Bloating is a side effect that some users have reported when taking creatine monohydrate. While this is rare, it is a side effect. Bloating has not been reported with other forms of creatine. It’s common knowledge that creatine monohydrate can cause dehydration. Obviously, the simple solution to this is to drink more water. Again, these side effects have been reported only with creatine monohydrate. Creatine draws water into muscles and this may create dehydration to the rest of the body if one is not mindful of water intake, or are not educated in the use of creatine, and how it works.
In some extremely rare cases, it has been reported that creatine had caused kidney stones. Little is known about exactly how creatine is linked to kidney stones. Again, there needs to be further research on an individual basis, as many people are already susceptible to kidney stones due to soda habits, high oxalate food intake, poor water intake, and so forth. These cases of kidney stones may have more to do with diet rather than supplementing with creatine.
I look at creatine like any other supplement. Some people are allergic to grass, others are sensitive to air pollution, yet others can have a reaction when consuming a cucumber. In other words, you will not know if there is a particular side-effect to using creatine, until you use it. I recommend if you are interested in using creatine, to start out small, and watch how your body reacts to it. I highly disagree with a newbie getting straight into the loading phase without any thought as to whether they might have an adverse reaction to it. There's no rush. You lived without creatine supplementation all your life, take it slow, make sure it's something your system is okay with before upping the dosage.
IS IT CREATINE HEALTHY FOR YOU?
In my opinion, I do not consider creatine supplementation healthy for this reason: I find too many people not only become reliant on it, without knowing what the long-term effects are, and some even abuse it. I do not consider these situations 'healthy'. However, if you are an elite athlete, and you have an event coming up, a deadline, and your performance is on the line, I see no reason not to consider using it. Do you understand the difference?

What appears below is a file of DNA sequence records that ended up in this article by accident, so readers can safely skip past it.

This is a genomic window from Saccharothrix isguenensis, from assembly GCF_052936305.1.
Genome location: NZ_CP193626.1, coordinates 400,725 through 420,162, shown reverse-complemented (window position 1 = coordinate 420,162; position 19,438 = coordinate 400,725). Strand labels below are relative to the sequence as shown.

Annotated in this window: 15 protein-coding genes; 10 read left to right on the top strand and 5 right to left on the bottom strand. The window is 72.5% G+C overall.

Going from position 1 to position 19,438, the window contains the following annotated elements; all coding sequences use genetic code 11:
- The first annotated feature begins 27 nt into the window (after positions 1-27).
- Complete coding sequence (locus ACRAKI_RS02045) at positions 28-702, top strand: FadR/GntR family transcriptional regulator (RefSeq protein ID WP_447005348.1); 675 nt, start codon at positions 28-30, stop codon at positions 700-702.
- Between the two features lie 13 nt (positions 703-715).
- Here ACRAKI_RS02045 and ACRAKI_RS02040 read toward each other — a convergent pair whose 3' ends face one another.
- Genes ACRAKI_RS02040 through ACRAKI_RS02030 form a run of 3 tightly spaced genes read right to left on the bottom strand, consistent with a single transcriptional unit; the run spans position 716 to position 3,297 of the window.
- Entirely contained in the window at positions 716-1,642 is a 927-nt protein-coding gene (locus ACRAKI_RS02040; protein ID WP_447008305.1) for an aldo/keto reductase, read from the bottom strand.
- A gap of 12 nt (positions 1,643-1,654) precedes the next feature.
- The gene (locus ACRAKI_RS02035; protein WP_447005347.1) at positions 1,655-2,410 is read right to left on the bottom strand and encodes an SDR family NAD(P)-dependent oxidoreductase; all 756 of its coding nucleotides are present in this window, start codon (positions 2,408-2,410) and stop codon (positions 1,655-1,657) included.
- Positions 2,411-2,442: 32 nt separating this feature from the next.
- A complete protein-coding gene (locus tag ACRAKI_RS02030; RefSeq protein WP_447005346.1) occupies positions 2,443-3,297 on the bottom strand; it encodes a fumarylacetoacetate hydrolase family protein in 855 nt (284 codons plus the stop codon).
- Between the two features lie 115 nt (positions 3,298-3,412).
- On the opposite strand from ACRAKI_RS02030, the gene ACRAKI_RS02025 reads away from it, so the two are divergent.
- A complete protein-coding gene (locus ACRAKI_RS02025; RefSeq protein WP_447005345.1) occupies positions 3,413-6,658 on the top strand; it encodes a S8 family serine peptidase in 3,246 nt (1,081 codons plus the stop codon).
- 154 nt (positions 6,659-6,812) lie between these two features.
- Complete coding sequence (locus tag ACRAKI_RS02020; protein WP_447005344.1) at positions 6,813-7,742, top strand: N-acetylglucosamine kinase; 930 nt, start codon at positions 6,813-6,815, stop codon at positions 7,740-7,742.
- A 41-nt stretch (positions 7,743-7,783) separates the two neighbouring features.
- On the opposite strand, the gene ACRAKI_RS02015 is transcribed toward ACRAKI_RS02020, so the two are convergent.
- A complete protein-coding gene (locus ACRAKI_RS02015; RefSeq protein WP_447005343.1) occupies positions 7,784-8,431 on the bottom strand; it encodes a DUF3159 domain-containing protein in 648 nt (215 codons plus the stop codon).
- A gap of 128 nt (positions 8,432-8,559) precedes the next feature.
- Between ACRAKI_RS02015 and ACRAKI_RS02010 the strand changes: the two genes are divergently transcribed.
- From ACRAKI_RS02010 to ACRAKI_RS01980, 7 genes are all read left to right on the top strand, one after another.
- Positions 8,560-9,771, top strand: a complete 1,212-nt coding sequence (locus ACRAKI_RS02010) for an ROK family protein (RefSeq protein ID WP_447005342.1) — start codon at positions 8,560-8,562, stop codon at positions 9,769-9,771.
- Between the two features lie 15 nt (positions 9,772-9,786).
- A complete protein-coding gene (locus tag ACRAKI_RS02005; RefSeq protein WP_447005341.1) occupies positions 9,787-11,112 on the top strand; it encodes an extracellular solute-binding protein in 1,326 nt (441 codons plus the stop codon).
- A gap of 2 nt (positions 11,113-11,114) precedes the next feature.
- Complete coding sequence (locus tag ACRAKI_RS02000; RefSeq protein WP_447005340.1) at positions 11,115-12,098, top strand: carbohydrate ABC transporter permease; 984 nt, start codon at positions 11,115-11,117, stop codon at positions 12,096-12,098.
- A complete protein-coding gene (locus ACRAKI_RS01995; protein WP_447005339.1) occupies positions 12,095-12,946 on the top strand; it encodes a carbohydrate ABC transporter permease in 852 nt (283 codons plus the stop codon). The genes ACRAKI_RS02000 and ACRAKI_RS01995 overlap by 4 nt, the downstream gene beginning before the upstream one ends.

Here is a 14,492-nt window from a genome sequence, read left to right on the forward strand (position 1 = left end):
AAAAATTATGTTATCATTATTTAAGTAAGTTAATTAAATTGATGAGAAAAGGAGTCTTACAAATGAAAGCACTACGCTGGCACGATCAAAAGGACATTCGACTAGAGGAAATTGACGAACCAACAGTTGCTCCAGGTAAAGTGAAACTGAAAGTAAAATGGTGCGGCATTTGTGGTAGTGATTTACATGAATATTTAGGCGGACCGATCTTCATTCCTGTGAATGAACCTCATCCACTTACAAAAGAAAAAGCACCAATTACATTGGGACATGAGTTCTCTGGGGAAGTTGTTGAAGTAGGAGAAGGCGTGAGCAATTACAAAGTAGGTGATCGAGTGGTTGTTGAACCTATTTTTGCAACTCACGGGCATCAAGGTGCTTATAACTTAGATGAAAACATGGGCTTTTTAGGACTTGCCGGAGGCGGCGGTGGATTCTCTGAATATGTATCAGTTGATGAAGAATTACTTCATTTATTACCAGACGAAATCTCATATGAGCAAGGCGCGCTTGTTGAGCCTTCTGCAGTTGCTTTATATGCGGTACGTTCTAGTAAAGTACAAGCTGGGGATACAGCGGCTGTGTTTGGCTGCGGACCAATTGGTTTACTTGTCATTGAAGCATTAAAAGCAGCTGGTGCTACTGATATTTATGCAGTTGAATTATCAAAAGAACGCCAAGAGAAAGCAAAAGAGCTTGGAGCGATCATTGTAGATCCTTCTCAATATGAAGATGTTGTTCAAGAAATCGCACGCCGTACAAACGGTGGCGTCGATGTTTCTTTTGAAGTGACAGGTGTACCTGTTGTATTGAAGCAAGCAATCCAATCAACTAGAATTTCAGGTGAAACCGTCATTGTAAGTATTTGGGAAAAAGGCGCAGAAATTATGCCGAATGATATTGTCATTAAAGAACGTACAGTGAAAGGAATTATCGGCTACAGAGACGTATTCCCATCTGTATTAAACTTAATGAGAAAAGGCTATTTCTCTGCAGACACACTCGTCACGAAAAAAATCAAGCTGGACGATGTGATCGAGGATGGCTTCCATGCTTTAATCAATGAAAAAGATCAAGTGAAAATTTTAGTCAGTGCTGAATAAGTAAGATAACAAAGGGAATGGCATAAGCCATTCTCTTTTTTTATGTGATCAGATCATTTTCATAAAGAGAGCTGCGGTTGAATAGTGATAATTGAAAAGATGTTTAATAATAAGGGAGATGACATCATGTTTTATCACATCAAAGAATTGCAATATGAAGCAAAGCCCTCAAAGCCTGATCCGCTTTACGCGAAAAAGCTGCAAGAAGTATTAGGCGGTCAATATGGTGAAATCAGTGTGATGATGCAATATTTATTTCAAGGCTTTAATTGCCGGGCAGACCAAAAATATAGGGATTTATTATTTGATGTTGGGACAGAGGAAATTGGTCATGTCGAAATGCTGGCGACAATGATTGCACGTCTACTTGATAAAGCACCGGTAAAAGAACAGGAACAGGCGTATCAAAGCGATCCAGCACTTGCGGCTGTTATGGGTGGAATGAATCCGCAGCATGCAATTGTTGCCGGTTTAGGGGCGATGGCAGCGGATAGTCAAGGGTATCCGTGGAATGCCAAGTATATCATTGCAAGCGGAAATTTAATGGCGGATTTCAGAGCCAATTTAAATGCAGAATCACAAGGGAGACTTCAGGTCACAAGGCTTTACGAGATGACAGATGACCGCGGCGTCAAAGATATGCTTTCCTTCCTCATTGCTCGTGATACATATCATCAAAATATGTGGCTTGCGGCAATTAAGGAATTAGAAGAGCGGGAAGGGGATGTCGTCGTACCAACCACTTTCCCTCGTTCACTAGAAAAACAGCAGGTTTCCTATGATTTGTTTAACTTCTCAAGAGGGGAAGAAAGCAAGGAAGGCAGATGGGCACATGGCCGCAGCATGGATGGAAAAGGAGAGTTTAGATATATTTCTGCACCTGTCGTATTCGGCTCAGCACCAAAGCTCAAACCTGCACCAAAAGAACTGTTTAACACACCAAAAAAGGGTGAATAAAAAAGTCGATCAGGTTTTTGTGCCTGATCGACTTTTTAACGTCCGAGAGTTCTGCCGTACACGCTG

DOES CREATINE REALLY WORK?
Yes, studies have found creatine does, in fact, work.
IS CREATINE A STIMULANT?
It is not a stimulant as in a caffeine type of effect, however, it does stimulate muscle fibers, when exercising, via the process of increased ATP.
HOW MUCH SHOULD I TAKE?
Most manufacturer's recommend 1 tsp. (5 grams), for a serving. My personal recommendation is as follows:
- 200 lbs. and over - 1 heaping tsp. - 175 to 199 lbs. - 1 tsp. - 150 to 174 lbs. - 3/4 tsp. - 125 to 149 lbs. - 1/2 tsp.
- 100 to 124 lbs. - 1/4 tsp.
If you're in the loading phase, simply find your poundage group above and take four times per day, for 5 days. For example: a male weighing 210 would take 1 heaping tsp. four times per day, for 5 days, whereas a 156 lb. male would take 3/4 tsp. four times per day, for 5 days.
WHEN SHOULD I TAKE IT?
I would take it both before training, and after.
WHAT SHOULD I TAKE WITH IT?
I recommend taking creatine with protein, and a carbohydrate (drink).
WHAT KIND OF CREATINE SHOULD I PURCHASE?
My recommendation is a pure creatine monohydrate, pharmaceutical grade. With its increase popularity, there are now many different brands of creatine on the market. The purity of some of these brands, especially those from unreliable sources, are questionable. The impurities or additives found in some brands may also have contributed to the reported side effects mentioned earlier in this newsletter.
WHO SHOULD NOT USE CREATINE?
I would say creatine supplementation is not for those with history of kidney or liver problems. Nor should one expect the supplementation to be effective without a well-designed training program. Always consult your physician before starting any supplement, as it may interfere with something you are already taking, or your doctor may have concerns that are directly related to you, and your health history. Talk with your doctor and find out if it’s a good fit for you.